Drafting a Transfer Agreement for the Sale of a Business

In the past year, millions of businesses were affected by the pandemic. According to CNBC, 60% of businesses faced permanent closures. If your business is at risk, you can still save your business.

You can adopt new practices and business models to survive. You can also rely on federal financial relief in the form of the Paycheck Protection Program (PPP) and the Economic Injury Disaster Loans (EIDL). Or, you can sell your business. This article is here to help you with this last option.

Below, you will learn about the agreement involved when selling a business. At the same time, you will find a quick guide about what elements are necessary for a business agreement. However, please be reminded that this is not legal advice. It’s always best to check with a licensed business lawyer who is more knowledgeable about the transfer of business ownership laws, which varies for each state.

The Business Transfer Agreement

Selling a business can only be legally completed with a document referred to as the transfer agreement. Depending on the type of sale, the business location, and the governing state, a transfer agreement can also be called a business transfer agreement.

The transfer agreement puts into paper a verbal agreement between you, the seller, and a buyer. It legally confirms the sale of a business or parts of it and binds the transaction terms to the two parties involved.

Sell Your Business or Just its Assets

While there’s no signed transfer agreement yet, you can still decide whether to sell your business as a whole or just a part of it. Both methods are referred to as entity sale and asset sale, respectively. But whichever you choose, your transfer agreement will include what your business items are part of the sale.

Here’s what can help you decide.

Most buyers prefer an asset sale, while sellers prefer an entity sale. Asset sales are advantageous for buyers because they can avoid acquiring the seller’s liabilities. They can also get tax savings through tax deduction from depreciation expenses much quicker this way.

Asset sales, however, have a higher ordinary income tax rate. Because of this, entity sales benefit sellers because of a long-term, low capital gain rate.

Issues to Prioritize in the Agreement

Considering all of this, prioritize crucial issues such as which assets are included in the sale and how many shares are being transferred. It’s also important to indicate when the transfer will be completed and will the current staff be part of the transfer. You should also address if the transfer included accounts payable, loans, and other liabilities.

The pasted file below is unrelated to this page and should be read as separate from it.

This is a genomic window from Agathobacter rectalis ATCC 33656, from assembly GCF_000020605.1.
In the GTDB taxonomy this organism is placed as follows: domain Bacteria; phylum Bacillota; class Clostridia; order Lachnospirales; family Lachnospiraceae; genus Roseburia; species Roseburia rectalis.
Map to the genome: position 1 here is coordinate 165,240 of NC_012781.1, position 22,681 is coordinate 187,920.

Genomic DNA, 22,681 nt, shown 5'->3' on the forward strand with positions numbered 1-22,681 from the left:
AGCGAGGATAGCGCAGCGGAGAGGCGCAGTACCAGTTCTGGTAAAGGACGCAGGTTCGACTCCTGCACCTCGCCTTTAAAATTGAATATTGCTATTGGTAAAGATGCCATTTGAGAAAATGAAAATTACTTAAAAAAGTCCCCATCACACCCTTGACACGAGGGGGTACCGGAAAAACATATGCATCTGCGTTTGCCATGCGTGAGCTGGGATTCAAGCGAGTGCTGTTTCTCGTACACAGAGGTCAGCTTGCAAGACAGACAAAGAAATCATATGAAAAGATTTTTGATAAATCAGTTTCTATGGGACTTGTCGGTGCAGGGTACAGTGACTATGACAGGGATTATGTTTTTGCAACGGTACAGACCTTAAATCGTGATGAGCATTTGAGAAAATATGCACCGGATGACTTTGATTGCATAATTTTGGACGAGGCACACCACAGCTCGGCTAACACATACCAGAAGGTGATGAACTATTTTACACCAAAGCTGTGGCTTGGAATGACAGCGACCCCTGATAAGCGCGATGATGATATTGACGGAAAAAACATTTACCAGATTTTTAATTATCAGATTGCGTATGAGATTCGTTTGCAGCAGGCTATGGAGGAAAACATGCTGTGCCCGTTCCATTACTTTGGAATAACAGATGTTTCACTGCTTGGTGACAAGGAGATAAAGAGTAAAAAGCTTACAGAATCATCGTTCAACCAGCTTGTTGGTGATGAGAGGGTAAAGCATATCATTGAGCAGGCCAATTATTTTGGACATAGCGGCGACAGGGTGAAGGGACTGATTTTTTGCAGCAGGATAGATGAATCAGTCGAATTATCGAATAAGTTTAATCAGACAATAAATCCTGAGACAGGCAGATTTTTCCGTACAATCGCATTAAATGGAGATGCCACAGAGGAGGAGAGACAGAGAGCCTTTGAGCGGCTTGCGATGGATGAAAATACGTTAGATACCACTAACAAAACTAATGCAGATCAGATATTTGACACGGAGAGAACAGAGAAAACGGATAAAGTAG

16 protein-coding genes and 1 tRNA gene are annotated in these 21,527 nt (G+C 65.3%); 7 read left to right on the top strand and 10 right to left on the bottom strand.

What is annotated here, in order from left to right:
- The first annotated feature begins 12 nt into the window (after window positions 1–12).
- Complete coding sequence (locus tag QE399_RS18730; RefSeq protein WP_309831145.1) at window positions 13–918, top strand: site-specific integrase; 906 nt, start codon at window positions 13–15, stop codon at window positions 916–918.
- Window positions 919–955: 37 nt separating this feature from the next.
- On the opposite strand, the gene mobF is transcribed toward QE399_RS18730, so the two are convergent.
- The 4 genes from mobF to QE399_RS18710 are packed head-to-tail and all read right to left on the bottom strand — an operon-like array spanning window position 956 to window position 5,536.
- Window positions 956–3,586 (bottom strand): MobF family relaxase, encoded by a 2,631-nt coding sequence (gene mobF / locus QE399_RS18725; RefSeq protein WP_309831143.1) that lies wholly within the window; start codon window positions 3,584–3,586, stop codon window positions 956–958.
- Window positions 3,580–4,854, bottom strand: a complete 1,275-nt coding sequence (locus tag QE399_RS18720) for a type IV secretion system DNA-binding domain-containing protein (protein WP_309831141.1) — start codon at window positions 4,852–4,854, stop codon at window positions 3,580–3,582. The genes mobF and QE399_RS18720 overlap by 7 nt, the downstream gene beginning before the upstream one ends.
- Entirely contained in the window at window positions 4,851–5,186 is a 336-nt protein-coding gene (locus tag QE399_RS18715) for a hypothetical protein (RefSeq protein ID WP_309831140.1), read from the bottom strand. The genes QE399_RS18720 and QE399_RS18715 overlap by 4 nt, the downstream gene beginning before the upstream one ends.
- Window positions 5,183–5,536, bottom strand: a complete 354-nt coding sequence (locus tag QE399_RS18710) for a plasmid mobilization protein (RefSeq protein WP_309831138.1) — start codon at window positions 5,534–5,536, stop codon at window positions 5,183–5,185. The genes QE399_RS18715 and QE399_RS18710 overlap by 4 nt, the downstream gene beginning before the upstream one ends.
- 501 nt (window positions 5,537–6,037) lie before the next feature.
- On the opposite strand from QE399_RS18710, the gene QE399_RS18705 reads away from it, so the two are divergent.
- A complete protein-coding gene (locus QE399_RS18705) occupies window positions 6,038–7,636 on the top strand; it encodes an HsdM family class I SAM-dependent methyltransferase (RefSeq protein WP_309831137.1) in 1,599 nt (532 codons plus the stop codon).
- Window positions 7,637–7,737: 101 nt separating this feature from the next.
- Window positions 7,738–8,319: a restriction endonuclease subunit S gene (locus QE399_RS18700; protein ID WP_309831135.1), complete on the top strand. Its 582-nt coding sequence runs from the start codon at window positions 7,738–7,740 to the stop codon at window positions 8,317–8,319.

According to Forbes magazine, there’s a lot of complexity to consider when selling a business. The way a business is organized and the type of transfer or sale will affect the transfer of ownership.

If your business is incorporated, transfer of shares can be done freely but restricted by your company’s bylaws. If assets are involved, you’ll need approval from your shareholders and board of directors. Limited liability companies also have bylaws that can restrict a transfer.

On one hand, you will need approval from your business partner in a partnership firm. But if you are the sole proprietor, you can completely control a transfer of ownership.

To whom you will sell your business or its assets can also affect the transfer. Instead of outside buyers, you can sell your business to co-owners or even your employees. In other cases, entrepreneurs transfer ownership to family members, usually to the next generation.

Elements to Include in a Transfer Agreement

With all this in mind, basic information that you can include in your transfer agreement can include sections for what assets to sell, liabilities to transfer, terms of the transfer, and legal disclosures. Not all transfer agreements will be the same. But this basic information is key.

The asset section should cover all the financial, physical, and intangible assets included in the transfer plus the not included assets. The liabilities section should cover the outstanding loans, owed taxes, and accounts payable that will be transferred to the buyer.

The terms section should cover the transfer price, payment method, and date of transfer completion. Finally, the disclosure section should include all legal issues that may arise in the future once the transfer is complete.

New Opportunities Will Arise

Putting up a business requires a lot of money, time, and effort. That’s why it’s unfortunate to sell a business that you worked hard for. However, there are advantages to it. From earning a large sum of money to having newfound free time, selling a business doesn’t always end there.

Once the transfer is complete, you now have an opportunity to open an entirely new venture or get rid of an asset that’s proving to be more of a liability. All of this can make a transfer of ownership worth it. Hopefully, this article has helped you decide which road to follow.

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